Legislature approves duty to intervene police reform bill
The Washington Legislature on Tuesday approved a measure requiring police to intervene if they see a fellow officer using, or attempting to use, excessive force.
On a 31-18 vote, the Senate concurred with changes the made in the House to the bill, which was prompted by the Minneapolis police killing of George Floyd and ensuing Black Lives Matter protests last year. The measure now heads to Democratic Gov. Jay Inslee for his signature.
Under the bill, officers would have to intervene to stop excessive force if they see it being used, or attempted to be used, by another officer and they’re in a position to do so. It would also require police to report wrongdoing by another officer to that officer’s supervisor, including criminal acts or violations of professional standards, and it would forbid retaliation against police who intervene or report wrongdoing.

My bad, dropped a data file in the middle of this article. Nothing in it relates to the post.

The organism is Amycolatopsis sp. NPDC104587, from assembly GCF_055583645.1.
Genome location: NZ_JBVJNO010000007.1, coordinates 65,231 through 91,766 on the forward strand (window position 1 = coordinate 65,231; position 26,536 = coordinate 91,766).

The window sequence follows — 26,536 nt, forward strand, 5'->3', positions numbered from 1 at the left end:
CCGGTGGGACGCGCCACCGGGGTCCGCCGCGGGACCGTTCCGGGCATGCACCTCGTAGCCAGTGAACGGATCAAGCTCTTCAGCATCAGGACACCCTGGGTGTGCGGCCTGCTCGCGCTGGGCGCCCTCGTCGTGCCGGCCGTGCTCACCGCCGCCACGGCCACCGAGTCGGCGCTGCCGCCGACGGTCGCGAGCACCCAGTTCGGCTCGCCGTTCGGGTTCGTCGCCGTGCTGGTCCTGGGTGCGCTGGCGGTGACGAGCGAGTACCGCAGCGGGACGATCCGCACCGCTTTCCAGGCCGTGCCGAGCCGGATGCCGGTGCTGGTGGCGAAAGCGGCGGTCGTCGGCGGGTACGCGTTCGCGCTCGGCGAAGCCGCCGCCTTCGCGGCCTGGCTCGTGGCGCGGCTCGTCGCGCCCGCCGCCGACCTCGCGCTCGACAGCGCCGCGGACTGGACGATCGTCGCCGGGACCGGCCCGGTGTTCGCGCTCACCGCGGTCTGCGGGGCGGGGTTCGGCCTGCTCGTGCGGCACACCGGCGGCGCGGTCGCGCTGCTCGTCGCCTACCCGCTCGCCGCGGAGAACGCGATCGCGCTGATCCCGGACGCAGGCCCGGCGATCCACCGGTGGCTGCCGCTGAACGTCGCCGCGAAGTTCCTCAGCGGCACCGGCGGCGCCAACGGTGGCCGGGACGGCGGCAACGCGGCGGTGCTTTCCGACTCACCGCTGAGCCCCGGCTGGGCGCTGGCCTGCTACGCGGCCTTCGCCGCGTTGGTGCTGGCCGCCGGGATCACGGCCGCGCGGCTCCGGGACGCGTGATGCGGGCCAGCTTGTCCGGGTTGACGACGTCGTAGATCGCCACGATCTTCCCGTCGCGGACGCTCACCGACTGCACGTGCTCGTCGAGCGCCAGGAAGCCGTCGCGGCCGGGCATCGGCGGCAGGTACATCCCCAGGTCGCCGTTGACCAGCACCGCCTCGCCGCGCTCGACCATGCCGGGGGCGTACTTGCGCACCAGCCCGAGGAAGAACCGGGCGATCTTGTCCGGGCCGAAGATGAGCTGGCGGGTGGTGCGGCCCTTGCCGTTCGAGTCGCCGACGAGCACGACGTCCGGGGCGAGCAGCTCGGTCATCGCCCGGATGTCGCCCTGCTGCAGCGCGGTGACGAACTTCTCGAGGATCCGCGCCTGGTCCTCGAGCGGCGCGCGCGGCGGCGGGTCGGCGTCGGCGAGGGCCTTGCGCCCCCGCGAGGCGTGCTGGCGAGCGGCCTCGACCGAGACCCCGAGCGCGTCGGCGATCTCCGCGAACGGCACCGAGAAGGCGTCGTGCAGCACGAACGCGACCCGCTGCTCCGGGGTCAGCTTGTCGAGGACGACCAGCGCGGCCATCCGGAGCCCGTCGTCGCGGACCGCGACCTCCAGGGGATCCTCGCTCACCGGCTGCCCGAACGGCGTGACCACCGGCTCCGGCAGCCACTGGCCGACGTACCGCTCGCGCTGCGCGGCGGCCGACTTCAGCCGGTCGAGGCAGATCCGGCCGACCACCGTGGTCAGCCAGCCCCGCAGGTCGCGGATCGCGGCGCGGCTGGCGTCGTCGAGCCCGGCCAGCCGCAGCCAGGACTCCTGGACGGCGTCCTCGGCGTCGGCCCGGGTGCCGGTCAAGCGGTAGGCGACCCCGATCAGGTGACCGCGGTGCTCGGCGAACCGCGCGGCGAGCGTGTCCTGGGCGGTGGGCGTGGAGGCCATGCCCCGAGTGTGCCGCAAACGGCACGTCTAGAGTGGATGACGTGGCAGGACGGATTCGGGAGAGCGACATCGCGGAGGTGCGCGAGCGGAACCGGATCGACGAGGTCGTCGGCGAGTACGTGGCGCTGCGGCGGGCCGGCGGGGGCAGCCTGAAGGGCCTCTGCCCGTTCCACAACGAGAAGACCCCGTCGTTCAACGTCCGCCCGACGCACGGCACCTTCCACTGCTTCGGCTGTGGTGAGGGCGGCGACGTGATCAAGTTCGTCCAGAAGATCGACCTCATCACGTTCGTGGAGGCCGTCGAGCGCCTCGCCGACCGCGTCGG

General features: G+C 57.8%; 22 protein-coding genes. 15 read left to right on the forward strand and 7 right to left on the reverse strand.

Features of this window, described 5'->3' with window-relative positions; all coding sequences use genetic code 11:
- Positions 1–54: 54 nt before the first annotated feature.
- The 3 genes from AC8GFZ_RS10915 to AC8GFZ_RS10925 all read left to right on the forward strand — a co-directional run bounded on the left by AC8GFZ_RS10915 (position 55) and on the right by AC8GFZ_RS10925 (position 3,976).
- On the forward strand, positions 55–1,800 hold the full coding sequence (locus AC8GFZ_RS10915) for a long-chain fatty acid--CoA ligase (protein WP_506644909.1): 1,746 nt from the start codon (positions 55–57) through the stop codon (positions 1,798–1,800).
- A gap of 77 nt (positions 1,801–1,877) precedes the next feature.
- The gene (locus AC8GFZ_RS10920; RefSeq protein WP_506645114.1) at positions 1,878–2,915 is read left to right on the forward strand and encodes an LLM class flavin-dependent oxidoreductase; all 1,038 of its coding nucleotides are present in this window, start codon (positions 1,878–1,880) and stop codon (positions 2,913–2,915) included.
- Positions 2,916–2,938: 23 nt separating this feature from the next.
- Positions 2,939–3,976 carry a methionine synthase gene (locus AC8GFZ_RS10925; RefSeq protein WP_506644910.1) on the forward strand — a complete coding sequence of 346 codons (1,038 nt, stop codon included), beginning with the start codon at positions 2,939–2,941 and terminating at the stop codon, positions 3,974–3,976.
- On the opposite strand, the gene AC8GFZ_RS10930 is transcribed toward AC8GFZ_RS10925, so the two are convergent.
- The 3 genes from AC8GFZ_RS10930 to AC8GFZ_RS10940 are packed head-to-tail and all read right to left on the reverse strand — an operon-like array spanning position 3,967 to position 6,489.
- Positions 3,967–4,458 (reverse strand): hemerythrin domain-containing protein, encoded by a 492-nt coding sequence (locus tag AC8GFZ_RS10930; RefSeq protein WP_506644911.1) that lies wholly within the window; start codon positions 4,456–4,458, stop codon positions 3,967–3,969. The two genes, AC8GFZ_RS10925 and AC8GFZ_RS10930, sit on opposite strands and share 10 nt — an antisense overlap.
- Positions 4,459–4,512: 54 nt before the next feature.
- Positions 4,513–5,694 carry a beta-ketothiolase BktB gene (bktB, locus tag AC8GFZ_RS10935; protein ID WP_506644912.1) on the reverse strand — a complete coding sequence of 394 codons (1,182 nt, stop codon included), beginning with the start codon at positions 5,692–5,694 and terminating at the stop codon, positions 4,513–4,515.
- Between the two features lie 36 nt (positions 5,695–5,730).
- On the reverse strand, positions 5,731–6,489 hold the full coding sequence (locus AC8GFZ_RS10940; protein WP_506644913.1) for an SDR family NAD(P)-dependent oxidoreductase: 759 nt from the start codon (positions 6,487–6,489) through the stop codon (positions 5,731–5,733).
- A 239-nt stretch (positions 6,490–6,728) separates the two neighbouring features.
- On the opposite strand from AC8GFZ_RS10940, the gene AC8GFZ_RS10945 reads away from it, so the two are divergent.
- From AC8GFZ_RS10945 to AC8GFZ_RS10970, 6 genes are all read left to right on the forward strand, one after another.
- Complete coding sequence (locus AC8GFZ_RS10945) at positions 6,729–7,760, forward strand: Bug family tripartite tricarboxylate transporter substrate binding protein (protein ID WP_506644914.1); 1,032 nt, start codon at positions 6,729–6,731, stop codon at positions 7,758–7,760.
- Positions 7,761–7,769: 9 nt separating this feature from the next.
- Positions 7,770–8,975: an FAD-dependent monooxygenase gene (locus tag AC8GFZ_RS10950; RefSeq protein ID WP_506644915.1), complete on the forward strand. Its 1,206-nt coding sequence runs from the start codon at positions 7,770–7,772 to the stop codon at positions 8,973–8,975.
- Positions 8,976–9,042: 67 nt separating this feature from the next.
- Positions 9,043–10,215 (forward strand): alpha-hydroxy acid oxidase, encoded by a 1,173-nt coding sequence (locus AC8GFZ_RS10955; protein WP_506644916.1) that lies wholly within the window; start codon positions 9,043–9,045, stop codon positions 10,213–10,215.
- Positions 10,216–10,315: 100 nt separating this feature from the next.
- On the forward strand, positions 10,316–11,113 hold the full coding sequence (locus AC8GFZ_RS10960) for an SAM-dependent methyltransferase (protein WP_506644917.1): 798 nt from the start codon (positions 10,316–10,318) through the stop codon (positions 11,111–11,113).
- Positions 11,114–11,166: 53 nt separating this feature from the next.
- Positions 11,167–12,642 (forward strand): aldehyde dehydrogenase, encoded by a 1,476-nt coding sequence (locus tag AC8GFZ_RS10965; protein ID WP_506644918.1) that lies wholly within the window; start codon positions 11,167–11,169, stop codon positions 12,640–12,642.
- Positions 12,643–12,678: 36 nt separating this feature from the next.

Former Minneapolis Officer Derek Chauvin was convicted Tuesday of murder and manslaughter in Floyd’s death. Three other fired Minneapolis police officers are facing trial in August on charges of aiding and abetting murder in Floyd’s death.
The bill requires law enforcement agencies to adopt written policies on the duty to intervene and ensure that all law enforcement officers obtain training.
The measure is one of several police reform bills that the Legislature has been moving during this year’s 105-day legislative session, which is scheduled to end Sunday.